How to Start a Health Savings Account
With all the controversy and questionable future of the coverages offered by the Affordable Care Act, many people are considering new options and looking for tips on trying to save money on health insurance. Health Savings Accounts (HSA) are one interesting option to save money using health care plans that may be more affordable than you realize.
What Is a Health Savings Account or HSA?
A Health Savings Account is a special type of tax-free savings account that you can use to save money for medical expenses when you are enrolled in a qualified high deductible health care plan.
Health Savings Accounts have many benefits and can double as a savings vessel for you if you do not use the money in the plan for medical expenses.
A Health Saving Account or HSA supplements one’s current insurance coverage. Your Health Savings Account will help you pay for medical expenses that the insurance policy will not pay because they fall under the high deductible. Besides helping you set aside money to pay for out-of-pocket expenses that their health insurance will not pay for, another benefit of a Health Savings Account is that you can deposit money in an HSA before paying taxes on it. In addition, Health Savings Account plans may let you earn interest on their money when it is sitting in the account.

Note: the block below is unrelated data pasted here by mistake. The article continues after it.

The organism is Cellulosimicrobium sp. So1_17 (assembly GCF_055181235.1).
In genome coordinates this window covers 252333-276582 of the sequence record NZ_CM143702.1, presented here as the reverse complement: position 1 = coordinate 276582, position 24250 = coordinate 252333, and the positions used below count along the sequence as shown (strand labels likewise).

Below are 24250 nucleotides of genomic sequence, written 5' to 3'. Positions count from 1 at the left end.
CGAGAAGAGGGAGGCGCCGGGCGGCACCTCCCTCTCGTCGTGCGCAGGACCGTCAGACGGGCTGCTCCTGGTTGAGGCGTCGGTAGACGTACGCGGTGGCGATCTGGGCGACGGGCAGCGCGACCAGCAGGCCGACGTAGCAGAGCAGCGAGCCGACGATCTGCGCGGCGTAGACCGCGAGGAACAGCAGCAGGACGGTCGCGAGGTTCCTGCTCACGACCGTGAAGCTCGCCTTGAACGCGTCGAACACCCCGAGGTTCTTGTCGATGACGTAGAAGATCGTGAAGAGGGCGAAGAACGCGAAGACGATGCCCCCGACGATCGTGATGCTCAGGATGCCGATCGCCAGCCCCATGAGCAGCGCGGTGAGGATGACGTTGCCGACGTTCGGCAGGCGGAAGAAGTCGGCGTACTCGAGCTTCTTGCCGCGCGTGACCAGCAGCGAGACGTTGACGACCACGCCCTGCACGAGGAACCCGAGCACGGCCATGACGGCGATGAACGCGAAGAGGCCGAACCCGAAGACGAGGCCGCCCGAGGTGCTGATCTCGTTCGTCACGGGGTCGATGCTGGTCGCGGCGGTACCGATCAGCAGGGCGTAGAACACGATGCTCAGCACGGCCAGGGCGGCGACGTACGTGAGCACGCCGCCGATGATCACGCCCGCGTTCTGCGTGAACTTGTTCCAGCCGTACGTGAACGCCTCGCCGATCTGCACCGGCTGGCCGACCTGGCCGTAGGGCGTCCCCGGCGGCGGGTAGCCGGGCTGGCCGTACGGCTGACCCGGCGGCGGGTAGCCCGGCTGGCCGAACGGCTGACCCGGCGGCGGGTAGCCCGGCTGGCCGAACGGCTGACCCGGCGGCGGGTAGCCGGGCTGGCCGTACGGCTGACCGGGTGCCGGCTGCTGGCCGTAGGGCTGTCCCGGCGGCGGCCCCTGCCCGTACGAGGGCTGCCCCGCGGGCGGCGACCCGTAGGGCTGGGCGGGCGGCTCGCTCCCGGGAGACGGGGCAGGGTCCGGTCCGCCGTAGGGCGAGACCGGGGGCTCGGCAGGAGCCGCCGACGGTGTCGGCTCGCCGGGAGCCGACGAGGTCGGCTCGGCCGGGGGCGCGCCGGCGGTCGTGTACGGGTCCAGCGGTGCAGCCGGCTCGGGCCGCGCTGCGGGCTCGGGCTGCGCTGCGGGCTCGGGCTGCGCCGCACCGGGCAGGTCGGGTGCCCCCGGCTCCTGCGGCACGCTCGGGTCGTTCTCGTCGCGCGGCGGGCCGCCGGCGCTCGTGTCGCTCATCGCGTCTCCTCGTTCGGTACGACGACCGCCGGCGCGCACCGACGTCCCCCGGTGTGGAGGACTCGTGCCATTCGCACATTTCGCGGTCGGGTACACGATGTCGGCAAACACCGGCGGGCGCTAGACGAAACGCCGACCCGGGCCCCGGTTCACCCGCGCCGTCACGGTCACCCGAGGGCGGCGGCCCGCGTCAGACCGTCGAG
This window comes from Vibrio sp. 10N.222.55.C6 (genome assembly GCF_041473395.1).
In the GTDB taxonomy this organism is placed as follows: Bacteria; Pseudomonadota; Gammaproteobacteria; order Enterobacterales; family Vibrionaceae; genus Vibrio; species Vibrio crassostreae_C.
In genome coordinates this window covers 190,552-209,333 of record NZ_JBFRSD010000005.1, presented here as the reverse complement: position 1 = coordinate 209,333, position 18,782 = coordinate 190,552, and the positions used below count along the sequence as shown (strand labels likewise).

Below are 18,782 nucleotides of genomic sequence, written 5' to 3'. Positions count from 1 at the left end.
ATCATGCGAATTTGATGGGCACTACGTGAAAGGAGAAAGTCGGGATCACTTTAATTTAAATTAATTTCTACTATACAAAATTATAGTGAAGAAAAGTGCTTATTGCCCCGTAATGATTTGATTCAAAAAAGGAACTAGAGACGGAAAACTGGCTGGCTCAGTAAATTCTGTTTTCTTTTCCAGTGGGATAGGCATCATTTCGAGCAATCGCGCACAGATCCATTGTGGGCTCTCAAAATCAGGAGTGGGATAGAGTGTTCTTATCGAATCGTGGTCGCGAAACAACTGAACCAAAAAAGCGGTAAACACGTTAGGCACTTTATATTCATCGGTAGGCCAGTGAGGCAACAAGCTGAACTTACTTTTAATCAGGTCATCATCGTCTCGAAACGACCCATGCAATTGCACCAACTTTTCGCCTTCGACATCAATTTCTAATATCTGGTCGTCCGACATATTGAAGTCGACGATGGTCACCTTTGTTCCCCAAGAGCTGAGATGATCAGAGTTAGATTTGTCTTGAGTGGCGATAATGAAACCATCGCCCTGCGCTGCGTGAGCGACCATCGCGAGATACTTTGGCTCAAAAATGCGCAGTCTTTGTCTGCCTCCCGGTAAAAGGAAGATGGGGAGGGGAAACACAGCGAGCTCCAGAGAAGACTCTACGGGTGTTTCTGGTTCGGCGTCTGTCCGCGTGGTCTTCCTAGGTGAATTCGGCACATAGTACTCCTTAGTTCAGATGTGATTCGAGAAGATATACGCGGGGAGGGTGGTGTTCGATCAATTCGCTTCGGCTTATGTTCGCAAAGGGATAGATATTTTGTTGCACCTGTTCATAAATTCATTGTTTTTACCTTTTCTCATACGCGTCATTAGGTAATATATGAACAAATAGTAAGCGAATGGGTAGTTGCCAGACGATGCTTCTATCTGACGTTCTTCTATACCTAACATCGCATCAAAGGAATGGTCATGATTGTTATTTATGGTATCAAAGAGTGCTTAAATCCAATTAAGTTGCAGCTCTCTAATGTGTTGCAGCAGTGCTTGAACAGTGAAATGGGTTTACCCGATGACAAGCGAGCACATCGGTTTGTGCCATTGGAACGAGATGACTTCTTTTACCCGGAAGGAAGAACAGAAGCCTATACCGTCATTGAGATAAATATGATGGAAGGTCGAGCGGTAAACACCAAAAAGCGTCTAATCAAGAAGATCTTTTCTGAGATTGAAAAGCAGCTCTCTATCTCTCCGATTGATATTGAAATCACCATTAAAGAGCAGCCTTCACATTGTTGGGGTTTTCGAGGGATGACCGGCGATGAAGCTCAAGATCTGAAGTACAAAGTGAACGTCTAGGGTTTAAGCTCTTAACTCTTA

"Trumpcare" Looks to Expand on Health Savings Accounts
Although many of the implications of a revised health insurance act, or "Trumpcare" cause many concerns, one aspect of looking for health insurance with low rates is looking into health insurance plans that allow you to open a Health Savings Account or HSA.
Because of the favorable changes to HSA's the current administration is looking to push forward, Health Savings Accounts are becoming more appealing, and possibly more flexible. For example, one revision on the table is possibly decreasing the penalty for withdrawing money from an HSA for non-medical expenses prior to age 65 from the current 20% (under Obamacare) to 10% (under proposed Trumpcare).
Is a High Deductible Health Plan and HSA Really a Good Idea?
According to Caitlin Donovan, Director of Outreach and Public Affairs at National Patient Advocate Foundation,in an interview for our article on "10 Ways to Keep Your Health Care and Insurance Affordable", Health Savings Accounts are a good idea if you have one. Ms. Donovan recommended continuing to use it. With the future of healthcare plans a little uncertain, one thing that has favorable futures is the expanded use of HSA's in the Republican's plans and "Trumpcare".
What Are the Advantages of an HSA?
Health savings accounts are interesting options to save money on health insurance and possibly long term. Here are 5 advantages of an HSA that make it worth considering as a tool to save money on health insurance plan costs, as well as a strategy to save money.
5 Advantages of an HSA
- You can put money into your HSA before it is taxed. This means you can put up to the specified limit aside in your health savings account, tax-free.
- Interest gained on your money in an HSA is also tax free.